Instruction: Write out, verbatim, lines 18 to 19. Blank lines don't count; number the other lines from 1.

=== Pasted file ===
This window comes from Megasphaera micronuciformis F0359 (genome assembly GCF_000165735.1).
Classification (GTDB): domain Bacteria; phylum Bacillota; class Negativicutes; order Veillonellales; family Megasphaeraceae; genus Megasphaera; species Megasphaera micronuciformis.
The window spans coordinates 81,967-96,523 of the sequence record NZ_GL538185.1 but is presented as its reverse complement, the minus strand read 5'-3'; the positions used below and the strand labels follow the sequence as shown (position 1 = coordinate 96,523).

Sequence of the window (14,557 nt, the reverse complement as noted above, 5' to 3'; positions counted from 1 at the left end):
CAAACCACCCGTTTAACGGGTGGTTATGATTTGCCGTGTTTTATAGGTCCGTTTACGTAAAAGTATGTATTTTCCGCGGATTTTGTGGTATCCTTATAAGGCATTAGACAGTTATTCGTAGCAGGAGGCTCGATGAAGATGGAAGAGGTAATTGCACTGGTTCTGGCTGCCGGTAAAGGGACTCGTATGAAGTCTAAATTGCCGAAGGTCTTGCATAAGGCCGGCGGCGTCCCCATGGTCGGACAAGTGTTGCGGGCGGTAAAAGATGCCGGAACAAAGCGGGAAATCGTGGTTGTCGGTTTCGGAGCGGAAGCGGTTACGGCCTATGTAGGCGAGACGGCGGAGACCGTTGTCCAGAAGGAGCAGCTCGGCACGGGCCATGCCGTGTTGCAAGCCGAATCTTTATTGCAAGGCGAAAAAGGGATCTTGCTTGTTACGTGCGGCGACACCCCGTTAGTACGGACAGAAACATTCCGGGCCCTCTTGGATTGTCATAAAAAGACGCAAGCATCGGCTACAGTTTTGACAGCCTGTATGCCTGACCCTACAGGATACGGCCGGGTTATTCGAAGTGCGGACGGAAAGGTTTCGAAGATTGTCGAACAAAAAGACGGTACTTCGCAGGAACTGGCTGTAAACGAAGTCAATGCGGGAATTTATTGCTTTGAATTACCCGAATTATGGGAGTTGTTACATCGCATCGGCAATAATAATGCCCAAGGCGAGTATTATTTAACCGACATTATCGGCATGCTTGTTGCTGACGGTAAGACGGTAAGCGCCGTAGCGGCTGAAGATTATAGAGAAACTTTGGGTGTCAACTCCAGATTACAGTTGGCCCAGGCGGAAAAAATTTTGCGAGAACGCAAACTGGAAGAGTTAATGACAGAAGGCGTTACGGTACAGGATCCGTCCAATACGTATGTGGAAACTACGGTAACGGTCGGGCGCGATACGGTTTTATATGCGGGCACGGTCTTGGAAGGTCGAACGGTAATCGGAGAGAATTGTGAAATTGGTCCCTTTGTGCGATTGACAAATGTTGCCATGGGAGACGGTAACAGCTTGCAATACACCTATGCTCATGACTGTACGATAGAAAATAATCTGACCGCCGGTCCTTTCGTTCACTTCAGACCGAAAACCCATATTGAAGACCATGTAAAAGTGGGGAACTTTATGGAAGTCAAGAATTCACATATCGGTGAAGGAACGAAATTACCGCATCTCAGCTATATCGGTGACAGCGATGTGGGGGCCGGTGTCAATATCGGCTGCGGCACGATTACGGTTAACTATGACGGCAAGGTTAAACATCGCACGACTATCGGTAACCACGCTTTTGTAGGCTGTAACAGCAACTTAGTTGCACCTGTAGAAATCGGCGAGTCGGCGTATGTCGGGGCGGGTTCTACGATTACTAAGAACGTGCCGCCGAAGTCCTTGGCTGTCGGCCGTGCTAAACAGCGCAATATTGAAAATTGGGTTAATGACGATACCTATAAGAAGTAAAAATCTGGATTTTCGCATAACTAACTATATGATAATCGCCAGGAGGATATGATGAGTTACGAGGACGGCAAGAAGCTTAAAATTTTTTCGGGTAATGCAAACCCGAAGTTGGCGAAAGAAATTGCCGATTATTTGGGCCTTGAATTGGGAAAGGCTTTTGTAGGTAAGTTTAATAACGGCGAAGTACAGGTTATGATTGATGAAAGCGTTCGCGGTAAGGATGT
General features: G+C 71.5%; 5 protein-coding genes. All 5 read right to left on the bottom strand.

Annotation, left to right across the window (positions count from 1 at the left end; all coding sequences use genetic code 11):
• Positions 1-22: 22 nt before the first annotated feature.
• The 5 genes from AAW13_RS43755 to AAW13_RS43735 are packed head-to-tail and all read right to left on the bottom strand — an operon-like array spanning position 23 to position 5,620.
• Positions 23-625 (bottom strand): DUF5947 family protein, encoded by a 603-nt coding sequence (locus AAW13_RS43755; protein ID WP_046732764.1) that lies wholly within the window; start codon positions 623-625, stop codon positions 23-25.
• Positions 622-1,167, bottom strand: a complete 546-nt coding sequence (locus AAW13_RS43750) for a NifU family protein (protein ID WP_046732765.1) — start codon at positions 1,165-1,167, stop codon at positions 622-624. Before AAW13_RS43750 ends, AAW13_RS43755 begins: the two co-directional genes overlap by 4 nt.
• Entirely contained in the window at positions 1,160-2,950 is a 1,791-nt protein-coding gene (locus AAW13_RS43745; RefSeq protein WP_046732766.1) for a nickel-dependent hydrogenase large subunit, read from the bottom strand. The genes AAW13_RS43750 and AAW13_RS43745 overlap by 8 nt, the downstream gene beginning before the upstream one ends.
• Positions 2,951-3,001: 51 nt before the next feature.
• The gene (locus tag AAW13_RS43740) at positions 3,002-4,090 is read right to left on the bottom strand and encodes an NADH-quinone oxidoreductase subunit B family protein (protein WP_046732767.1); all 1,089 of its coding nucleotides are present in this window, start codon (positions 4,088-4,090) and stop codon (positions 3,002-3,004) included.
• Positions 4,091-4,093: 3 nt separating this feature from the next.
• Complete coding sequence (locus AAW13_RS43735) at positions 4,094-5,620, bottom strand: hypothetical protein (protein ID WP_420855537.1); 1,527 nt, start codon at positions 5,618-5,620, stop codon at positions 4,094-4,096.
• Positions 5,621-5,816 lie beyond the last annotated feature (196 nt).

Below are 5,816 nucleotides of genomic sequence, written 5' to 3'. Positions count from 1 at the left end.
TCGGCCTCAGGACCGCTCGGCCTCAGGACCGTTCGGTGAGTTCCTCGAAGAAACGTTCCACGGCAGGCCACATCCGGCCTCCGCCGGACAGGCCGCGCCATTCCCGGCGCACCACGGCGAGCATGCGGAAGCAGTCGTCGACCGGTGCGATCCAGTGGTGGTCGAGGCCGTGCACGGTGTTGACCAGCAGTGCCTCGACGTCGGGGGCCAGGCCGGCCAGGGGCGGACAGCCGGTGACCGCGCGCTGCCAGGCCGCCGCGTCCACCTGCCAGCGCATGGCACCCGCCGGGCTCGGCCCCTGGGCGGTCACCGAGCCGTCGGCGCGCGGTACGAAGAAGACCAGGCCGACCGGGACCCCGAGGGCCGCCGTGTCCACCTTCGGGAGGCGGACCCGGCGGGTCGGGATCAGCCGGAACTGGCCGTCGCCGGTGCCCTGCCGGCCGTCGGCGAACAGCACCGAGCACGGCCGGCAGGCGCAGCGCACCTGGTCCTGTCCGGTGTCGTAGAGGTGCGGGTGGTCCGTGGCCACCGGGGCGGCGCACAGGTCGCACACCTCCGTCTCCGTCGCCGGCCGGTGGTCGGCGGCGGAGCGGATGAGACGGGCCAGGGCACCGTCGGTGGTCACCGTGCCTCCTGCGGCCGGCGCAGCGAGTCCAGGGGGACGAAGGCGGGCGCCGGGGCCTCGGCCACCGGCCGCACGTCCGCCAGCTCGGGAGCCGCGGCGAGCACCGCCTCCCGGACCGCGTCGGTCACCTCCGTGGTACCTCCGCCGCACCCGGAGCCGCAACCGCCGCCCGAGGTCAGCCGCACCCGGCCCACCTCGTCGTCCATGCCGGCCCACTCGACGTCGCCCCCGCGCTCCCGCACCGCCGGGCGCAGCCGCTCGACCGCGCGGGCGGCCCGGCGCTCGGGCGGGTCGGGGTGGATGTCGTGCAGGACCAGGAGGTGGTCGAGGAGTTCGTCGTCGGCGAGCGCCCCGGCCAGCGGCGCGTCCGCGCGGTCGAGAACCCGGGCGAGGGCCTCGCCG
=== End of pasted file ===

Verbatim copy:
Below are 5,816 nucleotides of genomic sequence, written 5' to 3'. Positions count from 1 at the left end.
TCGGCCTCAGGACCGCTCGGCCTCAGGACCGTTCGGTGAGTTCCTCGAAGAAACGTTCCACGGCAGGCCACATCCGGCCTCCGCCGGACAGGCCGCGCCATTCCCGGCGCACCACGGCGAGCATGCGGAAGCAGTCGTCGACCGGTGCGATCCAGTGGTGGTCGAGGCCGTGCACGGTGTTGACCAGCAGTGCCTCGACGTCGGGGGCCAGGCCGGCCAGGGGCGGACAGCCGGTGACCGCGCGCTGCCAGGCCGCCGCGTCCACCTGCCAGCGCATGGCACCCGCCGGGCTCGGCCCCTGGGCGGTCACCGAGCCGTCGGCGCGCGGTACGAAGAAGACCAGGCCGACCGGGACCCCGAGGGCCGCCGTGTCCACCTTCGGGAGGCGGACCCGGCGGGTCGGGATCAGCCGGAACTGGCCGTCGCCGGTGCCCTGCCGGCCGTCGGCGAACAGCACCGAGCACGGCCGGCAGGCGCAGCGCACCTGGTCCTGTCCGGTGTCGTAGAGGTGCGGGTGGTCCGTGGCCACCGGGGCGGCGCACAGGTCGCACACCTCCGTCTCCGTCGCCGGCCGGTGGTCGGCGGCGGAGCGGATGAGACGGGCCAGGGCACCGTCGGTGGTCACCGTGCCTCCTGCGGCCGGCGCAGCGAGTCCAGGGGGACGAAGGCGGGCGCCGGGGCCTCGGCCACCGGCCGCACGTCCGCCAGCTCGGGAGCCGCGGCGAGCACCGCCTCCCGGACCGCGTCGGTCACCTCCGTGGTACCTCCGCCGCACCCGGAGCCGCAACCGCCGCCCGAGGTCAGCCGCACCCGGCCCACCTCGTCGTCCATGCCGGCCCACTCGACGTCGCCCCCGCGCTCCCGCACCGCCGGGCGCAGCCGCTCGACCGCGCGGGCGGCCCGGCGCTCGGGCGGGTCGGGGTGGATGTCGTGCAGGACCAGGAGGTGGTCGAGGAGTTCGTCGTCGGCGAGCGCCCCGGCCAGCGGCGCGTCCGCGCGGTCGAGAACCCGGGCGAGGGCCTCGCCG